The main aim of information management continuity is to restore the organization to usual operation as quickly as possible with no database and minimum downtime. The healthcare facility should make plans to access data regardless of interruption, whether the plan or unplanned (threats from outside or within). The interruption of data accessibility has caused poor performance and low quality of service within the organization, but continuity will help mitigate such interference impacts (Vangay et al., 2021). In the information management continuity process, the organization will involve the staff by rendering the opportunity of training. The training will include the alternative procedures of data restoration testing procedures, regular data backup, and emergency management plans. The departments involved in this continuity information management process are the ones that have information management systems, for instance, finance, supply inventories, human resource, and information management. The elements required in the information management continuity process are a written plan for managing threats, it can be paper-based, or electronics or all combined, and the threats should be managed whether planned or unplanned. The planning for threats management is essential for the information system.
Maintaining integrity and security of health information
Information in the health sector is collected and managed through many information systems and sources across the organization. The handling nature of information breaches its security, resulting in violation of data integrity. Data and information are sensitive such that recording inappropriate date, diagnosis and services constantly undermine its integrity. Hence, electronic systems and paper should be examined to ensure the privacy and integrity of health information. The organization must ensure the health information is secure by the use of passwords. The organization should know the technological development to make sure their systems will secure to maintain data and information policies. The information management officer and the department are involved in this process, conducting frequent security audits to identify the most vulnerable systems before violating data and information policies. The organization should have a policy based on information health integrity (damage, loss, unauthorized alteration, and accidental destruction). The protection of information by the organization should be considered. Breaking the health information policy is chargeable at the court of the law.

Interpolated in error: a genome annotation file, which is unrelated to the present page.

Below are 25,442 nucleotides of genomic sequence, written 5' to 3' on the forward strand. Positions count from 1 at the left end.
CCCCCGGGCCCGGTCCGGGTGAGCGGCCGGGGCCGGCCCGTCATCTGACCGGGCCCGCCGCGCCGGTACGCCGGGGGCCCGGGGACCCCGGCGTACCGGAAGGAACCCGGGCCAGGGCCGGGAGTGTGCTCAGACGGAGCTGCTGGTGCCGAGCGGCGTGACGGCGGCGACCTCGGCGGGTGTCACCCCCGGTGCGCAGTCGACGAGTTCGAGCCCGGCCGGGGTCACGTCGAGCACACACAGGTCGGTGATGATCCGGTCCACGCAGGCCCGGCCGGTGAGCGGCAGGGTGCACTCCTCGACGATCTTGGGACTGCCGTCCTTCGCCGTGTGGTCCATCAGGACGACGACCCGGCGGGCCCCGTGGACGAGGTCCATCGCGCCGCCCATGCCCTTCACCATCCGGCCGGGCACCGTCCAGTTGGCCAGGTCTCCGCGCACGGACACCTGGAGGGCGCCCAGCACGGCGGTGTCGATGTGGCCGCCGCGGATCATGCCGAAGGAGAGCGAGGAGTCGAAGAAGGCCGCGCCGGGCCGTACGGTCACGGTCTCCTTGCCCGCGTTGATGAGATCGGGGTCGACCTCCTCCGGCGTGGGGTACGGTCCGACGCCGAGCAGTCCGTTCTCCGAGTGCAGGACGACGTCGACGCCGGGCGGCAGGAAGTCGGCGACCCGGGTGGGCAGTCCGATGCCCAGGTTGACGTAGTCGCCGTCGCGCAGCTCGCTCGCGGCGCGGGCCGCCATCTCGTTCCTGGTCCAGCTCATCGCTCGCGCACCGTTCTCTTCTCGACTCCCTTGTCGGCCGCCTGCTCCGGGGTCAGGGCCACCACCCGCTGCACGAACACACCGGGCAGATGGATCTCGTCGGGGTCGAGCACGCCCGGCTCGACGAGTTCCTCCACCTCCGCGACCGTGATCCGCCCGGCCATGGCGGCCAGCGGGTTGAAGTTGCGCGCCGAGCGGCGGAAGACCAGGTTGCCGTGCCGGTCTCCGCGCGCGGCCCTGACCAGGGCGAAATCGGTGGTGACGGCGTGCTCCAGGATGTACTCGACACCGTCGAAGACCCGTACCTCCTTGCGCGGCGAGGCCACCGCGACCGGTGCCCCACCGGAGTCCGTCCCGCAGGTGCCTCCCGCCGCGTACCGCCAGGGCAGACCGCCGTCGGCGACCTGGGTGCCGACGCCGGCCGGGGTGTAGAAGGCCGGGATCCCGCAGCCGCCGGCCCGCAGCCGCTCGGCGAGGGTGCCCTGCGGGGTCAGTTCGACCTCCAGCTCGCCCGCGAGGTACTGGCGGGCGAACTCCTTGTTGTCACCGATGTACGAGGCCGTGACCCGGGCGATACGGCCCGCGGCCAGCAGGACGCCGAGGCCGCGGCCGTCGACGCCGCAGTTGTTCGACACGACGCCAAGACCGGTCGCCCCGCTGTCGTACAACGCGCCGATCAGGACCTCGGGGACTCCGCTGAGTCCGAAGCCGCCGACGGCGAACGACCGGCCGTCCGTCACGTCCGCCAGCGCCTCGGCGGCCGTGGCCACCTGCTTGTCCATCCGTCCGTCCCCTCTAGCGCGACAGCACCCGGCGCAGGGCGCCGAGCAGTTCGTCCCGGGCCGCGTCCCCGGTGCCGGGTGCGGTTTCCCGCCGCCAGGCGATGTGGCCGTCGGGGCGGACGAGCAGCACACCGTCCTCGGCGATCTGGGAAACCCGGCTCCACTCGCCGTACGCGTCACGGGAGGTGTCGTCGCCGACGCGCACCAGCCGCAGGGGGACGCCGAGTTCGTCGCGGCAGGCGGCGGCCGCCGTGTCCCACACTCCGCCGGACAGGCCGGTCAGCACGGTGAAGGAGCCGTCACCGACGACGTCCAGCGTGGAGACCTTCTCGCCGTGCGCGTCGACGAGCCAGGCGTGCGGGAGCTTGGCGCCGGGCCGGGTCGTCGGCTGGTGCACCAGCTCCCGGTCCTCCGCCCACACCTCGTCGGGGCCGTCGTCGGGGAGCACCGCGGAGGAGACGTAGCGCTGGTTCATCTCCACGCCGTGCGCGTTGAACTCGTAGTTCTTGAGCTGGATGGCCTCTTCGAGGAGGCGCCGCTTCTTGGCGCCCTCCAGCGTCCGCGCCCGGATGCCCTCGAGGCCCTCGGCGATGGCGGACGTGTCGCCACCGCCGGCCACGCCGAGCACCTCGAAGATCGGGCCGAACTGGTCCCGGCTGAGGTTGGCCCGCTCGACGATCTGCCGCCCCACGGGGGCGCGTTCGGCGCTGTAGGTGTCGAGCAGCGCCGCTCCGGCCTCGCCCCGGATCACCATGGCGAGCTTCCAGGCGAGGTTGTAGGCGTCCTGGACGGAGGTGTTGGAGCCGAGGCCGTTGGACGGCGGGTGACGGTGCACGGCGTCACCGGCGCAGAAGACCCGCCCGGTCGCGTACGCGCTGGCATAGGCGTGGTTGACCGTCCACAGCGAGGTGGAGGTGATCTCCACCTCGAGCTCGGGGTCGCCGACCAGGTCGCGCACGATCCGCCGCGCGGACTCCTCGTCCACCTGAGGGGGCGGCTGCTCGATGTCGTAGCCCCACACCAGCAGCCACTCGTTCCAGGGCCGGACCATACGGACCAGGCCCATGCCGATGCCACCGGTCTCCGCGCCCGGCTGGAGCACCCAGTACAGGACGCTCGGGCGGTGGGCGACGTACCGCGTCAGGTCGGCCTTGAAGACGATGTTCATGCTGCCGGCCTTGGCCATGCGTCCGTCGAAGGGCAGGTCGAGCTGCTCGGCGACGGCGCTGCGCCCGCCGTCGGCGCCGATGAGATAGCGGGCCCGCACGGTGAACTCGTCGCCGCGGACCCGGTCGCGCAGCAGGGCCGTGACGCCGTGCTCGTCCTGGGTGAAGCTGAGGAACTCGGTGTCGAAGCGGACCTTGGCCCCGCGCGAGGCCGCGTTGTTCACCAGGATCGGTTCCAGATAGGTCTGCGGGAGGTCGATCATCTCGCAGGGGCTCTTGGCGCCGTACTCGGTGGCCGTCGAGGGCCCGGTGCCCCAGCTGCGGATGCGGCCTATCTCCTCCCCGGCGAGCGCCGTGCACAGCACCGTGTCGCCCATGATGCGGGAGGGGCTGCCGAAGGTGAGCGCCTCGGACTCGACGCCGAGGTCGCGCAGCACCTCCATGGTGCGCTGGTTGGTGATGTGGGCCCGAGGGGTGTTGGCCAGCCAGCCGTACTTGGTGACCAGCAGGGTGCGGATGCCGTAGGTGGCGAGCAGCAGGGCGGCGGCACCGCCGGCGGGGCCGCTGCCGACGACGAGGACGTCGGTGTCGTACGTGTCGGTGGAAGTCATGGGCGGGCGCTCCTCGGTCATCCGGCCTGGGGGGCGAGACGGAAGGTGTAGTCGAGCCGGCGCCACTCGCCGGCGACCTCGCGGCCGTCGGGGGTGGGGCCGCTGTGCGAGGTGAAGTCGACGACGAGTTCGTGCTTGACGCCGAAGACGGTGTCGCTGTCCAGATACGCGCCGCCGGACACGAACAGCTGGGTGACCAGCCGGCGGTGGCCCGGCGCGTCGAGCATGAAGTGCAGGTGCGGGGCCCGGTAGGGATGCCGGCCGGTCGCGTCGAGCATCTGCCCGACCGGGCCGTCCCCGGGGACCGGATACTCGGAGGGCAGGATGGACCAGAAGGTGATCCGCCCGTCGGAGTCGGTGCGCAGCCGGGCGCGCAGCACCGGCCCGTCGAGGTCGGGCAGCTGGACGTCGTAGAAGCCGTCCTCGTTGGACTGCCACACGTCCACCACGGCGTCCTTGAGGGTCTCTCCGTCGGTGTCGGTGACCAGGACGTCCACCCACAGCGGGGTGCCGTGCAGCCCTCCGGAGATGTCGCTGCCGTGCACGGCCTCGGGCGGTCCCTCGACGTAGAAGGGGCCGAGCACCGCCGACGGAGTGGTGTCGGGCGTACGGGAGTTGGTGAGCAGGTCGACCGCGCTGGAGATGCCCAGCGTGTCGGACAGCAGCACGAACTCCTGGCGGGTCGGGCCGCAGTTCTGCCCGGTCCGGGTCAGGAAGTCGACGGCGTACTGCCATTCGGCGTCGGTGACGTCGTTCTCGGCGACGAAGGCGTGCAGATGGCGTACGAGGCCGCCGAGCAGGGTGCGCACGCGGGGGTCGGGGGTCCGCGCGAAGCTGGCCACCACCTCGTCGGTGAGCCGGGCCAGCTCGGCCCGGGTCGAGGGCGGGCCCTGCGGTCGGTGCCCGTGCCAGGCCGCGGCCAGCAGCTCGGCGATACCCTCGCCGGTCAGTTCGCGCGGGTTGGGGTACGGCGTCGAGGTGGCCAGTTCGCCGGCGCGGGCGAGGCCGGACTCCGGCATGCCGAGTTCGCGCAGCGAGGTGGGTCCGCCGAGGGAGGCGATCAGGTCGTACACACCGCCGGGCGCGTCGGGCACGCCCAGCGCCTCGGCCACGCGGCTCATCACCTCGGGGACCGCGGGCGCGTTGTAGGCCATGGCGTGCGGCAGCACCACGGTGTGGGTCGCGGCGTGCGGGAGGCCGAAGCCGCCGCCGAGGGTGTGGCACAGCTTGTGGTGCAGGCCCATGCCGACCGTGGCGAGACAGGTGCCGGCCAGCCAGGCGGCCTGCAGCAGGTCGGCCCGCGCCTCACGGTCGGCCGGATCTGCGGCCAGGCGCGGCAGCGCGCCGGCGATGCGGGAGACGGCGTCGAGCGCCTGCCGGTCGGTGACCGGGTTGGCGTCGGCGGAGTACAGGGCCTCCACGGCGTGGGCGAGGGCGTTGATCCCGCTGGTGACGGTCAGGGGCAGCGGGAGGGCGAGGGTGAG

To sum up, health information management must meet specific standards. The information collected and processed must be protected from unauthorized access. The health practitioners used the information to render quality care and services. Violating any health information will weaken the data integrity, and developing security to the data will enhance data integrity. Information and data should be protected at all costs.

References
Scrivner, O., McAvoy, E., Nguyen, T., Choeden, T., Simon, K., & Börner, K. (2021). Interactive Network Visualization of Opioid Crisis Related Data-Policy, Pharmaceutical, Training, and More. arXiv preprint arXiv:2102.05596.
Vangay, P., Burgin, J., Johnston, A., Beck, K. L., Berrios, D. C., Blumberg, K., … & Eloe-Fadrosh, E. A. (2021). Microbiome Metadata Standards: Report of the National Microbiome Data Collaborative’s Workshop and Follow-On Activities. Msystems, 6(1).